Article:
ECA: Planning for EU bank resolution still missing some key elements
The Single Resolution Mechanism (SRM) is the EU system for the orderly winding-up of failing banks within the Banking Union, to avoid costly bail-outs. Since its establishment in 2015, the SRM has progressed in preparing for bank resolution, according to a new European Court of Auditors (ECA) report. However, the auditors find that further steps are needed in certain crucial areas. The Single Resolution Board (SRB) should put in place all relevant policies shaping resolution actions, and address weaknesses in the quality, timeliness and consistency of its own resolution planning. Other essential issues, such as funding in resolution and harmonisation of national insolvency proceedings for banks, need to be resolved by the legislators.
The SRM legal framework provides tools for winding up banks, once the resolution authority - the SRB in the case of significant and cross-border banks, and the national resolution authorities (NRAs) in that of less significant banks in their respective jurisdictions- has decided that a failing bank cannot undergo normal insolvency proceedings under national law. To prepare for such an eventuality, the authorities are required to draft resolution plans for every bank and, as a general rule, update them annually.
“The SRM has made progress over the last years but further steps are needed to properly plan the orderly winding-up of failing banks”, said Rimantas Šadžius, the ECA Member responsible for the report. “We found that the policies did not yet address all relevant areas and revealed weaknesses. The resolution plans improved in quality but weren’t always in line with the requirements. Moreover, the SRB has not properly identified and dealt with obstacles to a bank’s resolvability. Remedying these shortcomings would help to ensure that taxpayers do not foot the bill once again”.
The choice of resolution tool and its effectiveness depend on, among other things, whether the substantive impediments to a bank’s resolvability have been addressed or removed. Yet, the auditors observe, the SRB has refrained from determining any such impediments to date, thus failing to comply with the harmonised rules. In April 2020, the SRB issued its “Expectations for Banks”, requiring them to strengthen certain aspects of their resolvability by the end of 2023. However, the legislators have not specified any such timeline.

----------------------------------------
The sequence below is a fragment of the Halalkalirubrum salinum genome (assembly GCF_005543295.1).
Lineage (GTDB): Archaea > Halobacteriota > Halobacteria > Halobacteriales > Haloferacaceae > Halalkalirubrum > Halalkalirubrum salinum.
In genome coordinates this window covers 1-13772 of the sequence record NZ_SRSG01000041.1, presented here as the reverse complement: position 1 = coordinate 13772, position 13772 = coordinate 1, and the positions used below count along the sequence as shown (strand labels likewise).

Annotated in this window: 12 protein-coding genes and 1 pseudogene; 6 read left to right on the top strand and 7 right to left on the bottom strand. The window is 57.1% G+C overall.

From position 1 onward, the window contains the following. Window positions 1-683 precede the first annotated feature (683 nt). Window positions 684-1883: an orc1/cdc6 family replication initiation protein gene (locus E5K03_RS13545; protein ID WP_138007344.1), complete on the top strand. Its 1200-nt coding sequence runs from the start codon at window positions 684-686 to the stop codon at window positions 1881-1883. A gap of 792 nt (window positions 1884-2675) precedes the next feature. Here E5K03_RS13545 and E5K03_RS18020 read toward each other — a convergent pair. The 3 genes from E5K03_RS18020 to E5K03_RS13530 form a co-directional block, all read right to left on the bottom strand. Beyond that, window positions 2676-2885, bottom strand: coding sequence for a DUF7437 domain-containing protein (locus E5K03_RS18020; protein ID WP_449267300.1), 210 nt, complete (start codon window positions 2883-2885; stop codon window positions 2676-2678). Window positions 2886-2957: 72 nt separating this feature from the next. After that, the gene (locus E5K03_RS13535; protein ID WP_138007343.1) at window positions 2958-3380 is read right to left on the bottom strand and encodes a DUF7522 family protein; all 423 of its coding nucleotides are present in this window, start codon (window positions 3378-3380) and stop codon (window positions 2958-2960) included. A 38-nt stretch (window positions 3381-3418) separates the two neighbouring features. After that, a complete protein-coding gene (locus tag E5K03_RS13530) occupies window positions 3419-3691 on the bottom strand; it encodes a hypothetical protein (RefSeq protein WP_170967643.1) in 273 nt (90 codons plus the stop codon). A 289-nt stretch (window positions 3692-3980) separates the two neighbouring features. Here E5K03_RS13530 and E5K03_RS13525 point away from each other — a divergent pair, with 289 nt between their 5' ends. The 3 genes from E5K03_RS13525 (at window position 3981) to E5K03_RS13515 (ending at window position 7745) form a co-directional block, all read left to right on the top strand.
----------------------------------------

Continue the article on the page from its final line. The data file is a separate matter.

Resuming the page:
Meeting liquidity needs in resolution remains an issue of concern and may restrict the options for resolving a bank in the most efficient manner. Even though the Eurogroup recently decided to reform the European Stability Mechanism and set up a common backstop for the Single Resolution Fund, the backstop might be insufficient to provide funding. The SRB is also yet to adopt its associated policy on “financial continuity”.
Important policies missing at SRB level include solid governance and information-sharing during bank resolution, given the need for extremely urgent decision-making. According to the auditors, consistent treatment of banks is yet to be achieved, owing to divergences in, for instance, assessing critical functions and the public interest. Moreover, despite the recommendation in the auditors’ report on their 2017 audit of the SRB, policies were still not binding on internal resolution teams (comprising SRB and NRA staff), allowing them considerable discretion in drafting resolution plans. There were also delays in the SRB’s adoption of resolution plans for banks under its remit.
The auditors point to other key issues concerning the legislators: the need for better alignment between the resolution framework and the various national insolvency frameworks applicable to banks; the fact that the rules on burden sharing and State aid differ according to the option chosen (resolution or insolvency) to deal with a failing bank. Lastly, the auditors recommend that the legislation lay down objective and quantified thresholds for triggering early intervention measures and reaching the decision that a bank is failing or likely to fail.
This audit followed up on issues identified in the ECA’s first report on the SRB’s resolution planning policies, while focusing specifically on resolution plans for less significant banks, and is available at eca.europa.eu in 23 EU languages. The ECA is required to report annually on any contingent liabilities arising from the SRM’s performance under the SRM Regulation, and the 2019 report is here. EU oversight of State aid to banks is also the subject of a recent ECA report. A recent publication by the Contact Committee of the EU supreme audit institutions outlines the findings of parallel national audits on banking resolution carried out in seven Member States.
Source: European Court of Auditors
Read the audit preview of The European Court of Auditors in its entirety here.